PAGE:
When I had my first child, sure my life changed. My sleep was dictated by her cries. I had to take her with me on all my errands and be sure there’d be a place I could nurse. Worse case, I had to time my arrival so I could feed her in the car.
No more running in shops or popping out for a coffee. There were schedules to follow and a baby to entertain.
But, overall, my life was like a less selfish version of its former self. I still worked. Colleagues and students called me by my name. In fact, many didn’t even know I had a family.
I was still Kristi or Mrs. Kristi.
Then, six months into my second pregnancy, I quit my job. My hair went from curly to straight. I only interacted with mothers. I was sick and tired and hungry and sweaty.
All. The. Freaking. Time.
The people at my daughter’s school, art class and music class called me, “Sylvia’s Mommy.” When I walked down the street with a big belly, pushing a stroller, I was invisible. Everyone looked at my cute toddler’s face and smiled at her. I was suddenly no one.
Just a mom.
That’s how it felt, anyway. Eleven years later, I’m only just now rebuilding my identity. I had three other children, went through the ups and downs over and over. I’ve had to be called “So-and-so’s Mommy” for much longer than I ever intended.
My writing felt like a selfish indulgence. So much so that I’d squish it in between naps and after bedtimes. I only told two people that I was even doing it. All the while, unhappily ticking the “homemaker” box on forms for doctors, schools, etc.
Last year I signed with my agent. I still ticked “homemaker” because I convinced myself that my book hadn’t sold yet so technically I wasn’t an author.
Then, my book sold. I still ticked “homemaker” at the gynecologist.
I signed my contract and I still hesitated and let my hand hover over my children’s Punjabi school form next to the line: Mother’s Job:_____.
I STILL wrote “homemaker.”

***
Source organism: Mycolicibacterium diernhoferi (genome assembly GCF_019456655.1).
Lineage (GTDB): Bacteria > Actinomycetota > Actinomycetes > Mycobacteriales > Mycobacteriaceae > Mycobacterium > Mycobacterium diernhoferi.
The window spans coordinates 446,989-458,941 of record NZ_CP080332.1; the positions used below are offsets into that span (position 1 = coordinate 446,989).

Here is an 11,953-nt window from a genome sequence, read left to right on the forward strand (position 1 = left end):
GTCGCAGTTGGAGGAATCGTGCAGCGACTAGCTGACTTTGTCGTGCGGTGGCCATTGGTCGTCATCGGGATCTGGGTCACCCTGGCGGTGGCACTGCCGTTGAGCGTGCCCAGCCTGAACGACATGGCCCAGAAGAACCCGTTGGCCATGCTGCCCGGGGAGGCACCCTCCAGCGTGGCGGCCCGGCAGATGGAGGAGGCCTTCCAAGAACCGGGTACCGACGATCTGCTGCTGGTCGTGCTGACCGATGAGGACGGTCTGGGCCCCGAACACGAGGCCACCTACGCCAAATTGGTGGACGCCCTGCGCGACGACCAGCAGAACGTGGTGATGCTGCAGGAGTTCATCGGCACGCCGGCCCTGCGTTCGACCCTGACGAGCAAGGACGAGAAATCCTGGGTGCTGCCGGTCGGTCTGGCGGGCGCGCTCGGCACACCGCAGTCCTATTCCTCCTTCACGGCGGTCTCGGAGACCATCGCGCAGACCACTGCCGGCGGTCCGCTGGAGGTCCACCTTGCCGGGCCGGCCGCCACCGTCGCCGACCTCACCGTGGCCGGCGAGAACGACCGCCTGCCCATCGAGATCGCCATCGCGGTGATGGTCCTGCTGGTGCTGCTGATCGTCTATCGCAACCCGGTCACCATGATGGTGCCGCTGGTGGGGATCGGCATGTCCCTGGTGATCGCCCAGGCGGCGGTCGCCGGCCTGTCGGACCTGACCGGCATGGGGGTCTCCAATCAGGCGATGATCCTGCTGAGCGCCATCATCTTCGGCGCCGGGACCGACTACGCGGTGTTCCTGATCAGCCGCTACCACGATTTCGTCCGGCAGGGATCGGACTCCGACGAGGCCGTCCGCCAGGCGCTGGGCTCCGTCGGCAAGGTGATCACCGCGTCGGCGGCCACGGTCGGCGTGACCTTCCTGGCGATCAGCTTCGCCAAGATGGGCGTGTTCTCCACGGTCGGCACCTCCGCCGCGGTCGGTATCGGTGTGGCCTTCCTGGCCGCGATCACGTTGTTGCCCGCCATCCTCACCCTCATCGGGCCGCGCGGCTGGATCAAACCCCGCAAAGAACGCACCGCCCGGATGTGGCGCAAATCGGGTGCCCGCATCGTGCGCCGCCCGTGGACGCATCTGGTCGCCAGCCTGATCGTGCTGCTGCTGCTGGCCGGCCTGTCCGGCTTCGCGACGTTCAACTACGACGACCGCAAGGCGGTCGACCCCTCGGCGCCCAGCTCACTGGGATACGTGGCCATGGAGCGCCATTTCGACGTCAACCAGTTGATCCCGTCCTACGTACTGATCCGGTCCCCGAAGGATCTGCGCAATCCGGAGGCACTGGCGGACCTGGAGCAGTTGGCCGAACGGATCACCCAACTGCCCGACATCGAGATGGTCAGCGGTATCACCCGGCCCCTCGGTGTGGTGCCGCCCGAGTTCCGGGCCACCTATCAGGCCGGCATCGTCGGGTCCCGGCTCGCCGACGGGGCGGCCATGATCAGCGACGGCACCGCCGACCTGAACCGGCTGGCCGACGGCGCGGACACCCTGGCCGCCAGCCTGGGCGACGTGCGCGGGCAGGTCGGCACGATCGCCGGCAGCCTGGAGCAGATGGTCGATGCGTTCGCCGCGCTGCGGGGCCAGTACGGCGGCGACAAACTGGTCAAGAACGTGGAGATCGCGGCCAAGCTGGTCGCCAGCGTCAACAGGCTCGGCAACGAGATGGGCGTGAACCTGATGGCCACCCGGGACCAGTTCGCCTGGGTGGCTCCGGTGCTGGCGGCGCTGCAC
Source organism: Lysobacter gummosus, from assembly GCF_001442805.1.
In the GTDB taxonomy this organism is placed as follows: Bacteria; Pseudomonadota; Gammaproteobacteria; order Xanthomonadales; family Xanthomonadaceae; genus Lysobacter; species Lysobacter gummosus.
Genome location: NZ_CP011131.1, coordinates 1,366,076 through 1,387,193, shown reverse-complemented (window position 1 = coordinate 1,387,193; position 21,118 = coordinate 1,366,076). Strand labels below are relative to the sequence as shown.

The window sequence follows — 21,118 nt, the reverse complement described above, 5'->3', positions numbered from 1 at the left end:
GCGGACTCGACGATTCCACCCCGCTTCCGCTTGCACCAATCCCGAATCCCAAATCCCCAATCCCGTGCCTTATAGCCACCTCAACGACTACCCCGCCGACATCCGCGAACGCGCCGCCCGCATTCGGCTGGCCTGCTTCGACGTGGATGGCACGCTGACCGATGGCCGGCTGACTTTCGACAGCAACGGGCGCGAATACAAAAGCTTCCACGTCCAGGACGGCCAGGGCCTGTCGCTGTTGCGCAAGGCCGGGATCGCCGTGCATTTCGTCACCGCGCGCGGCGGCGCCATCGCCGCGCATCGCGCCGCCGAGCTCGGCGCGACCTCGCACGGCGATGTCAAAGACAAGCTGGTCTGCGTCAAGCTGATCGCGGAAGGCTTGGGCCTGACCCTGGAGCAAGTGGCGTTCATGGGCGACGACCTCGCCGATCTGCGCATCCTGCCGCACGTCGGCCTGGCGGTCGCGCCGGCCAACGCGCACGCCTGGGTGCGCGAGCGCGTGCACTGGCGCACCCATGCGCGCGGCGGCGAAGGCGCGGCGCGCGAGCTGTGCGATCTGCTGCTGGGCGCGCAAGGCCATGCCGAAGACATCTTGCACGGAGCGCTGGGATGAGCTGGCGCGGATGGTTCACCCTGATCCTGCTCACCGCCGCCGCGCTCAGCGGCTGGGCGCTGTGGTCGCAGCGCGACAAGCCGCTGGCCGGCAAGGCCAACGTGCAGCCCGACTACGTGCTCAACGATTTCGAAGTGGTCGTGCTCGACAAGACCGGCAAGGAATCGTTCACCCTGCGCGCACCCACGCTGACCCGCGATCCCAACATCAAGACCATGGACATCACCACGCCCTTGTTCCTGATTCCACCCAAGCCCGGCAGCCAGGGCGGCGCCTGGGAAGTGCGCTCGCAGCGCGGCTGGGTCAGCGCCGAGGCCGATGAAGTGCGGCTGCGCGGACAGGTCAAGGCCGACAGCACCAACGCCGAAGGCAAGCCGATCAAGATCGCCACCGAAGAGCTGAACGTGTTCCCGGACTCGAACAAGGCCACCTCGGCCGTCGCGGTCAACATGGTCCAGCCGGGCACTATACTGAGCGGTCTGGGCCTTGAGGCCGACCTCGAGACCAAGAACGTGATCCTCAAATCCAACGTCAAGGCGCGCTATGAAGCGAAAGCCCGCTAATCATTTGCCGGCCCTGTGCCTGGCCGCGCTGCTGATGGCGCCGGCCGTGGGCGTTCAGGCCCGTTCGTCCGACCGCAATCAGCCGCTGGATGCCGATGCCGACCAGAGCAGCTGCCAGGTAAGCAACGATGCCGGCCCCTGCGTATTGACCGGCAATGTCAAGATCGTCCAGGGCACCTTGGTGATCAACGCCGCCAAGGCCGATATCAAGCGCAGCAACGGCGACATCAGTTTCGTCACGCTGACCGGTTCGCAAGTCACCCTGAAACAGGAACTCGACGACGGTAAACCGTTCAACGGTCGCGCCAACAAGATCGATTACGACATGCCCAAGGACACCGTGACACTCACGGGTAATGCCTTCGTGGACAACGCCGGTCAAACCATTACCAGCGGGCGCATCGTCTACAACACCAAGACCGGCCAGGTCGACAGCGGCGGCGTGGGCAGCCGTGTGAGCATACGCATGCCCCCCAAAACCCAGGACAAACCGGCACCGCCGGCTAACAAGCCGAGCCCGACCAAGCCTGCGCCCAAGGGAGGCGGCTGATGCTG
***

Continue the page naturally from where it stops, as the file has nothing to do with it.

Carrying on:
I told myself that I’d write “author” once my book comes out in print.
Why should I wait? What if my book gets bumped and doesn’t come out until 2018 instead of 2017?
If a friend asked me, I’d be telling them not to be silly, write “author.” Why won’t I let myself write it?
Being an author is like being a homemaker. No one really knows how much time, effort and work you put into things. Like when I do a really thorough cleaning of my flat. I feel like I accomplished something. Then, the kids get home from school, have a snack, run around outside, invite neighbors in. By the time my husband walks through the door, he wonders what I’ve actually done all day because the house and dinner are kind of all over the place.
My writing time can be the same. I spend hours working and reworking only to have family say, “You’re STILL working on that? How long does it take to write down some words?”
Recently the FOWP group shared our favorite writing quotes. Mine? (It’s funny now that I think about it!) Here it is: Claim it!
Yep, I’m pretty sure it was from a NaNo pep talk.
So, all of you who have a manuscript hiding in a drawer or maybe you’re in the query trenches or maybe your book is on submission…still. Claim it!
Posting this is my promise to myself that after claiming it to all of you, I’m going to claim it to myself as well. I promise to take a photo of the next form I fill out and post it here. You better be sure I do!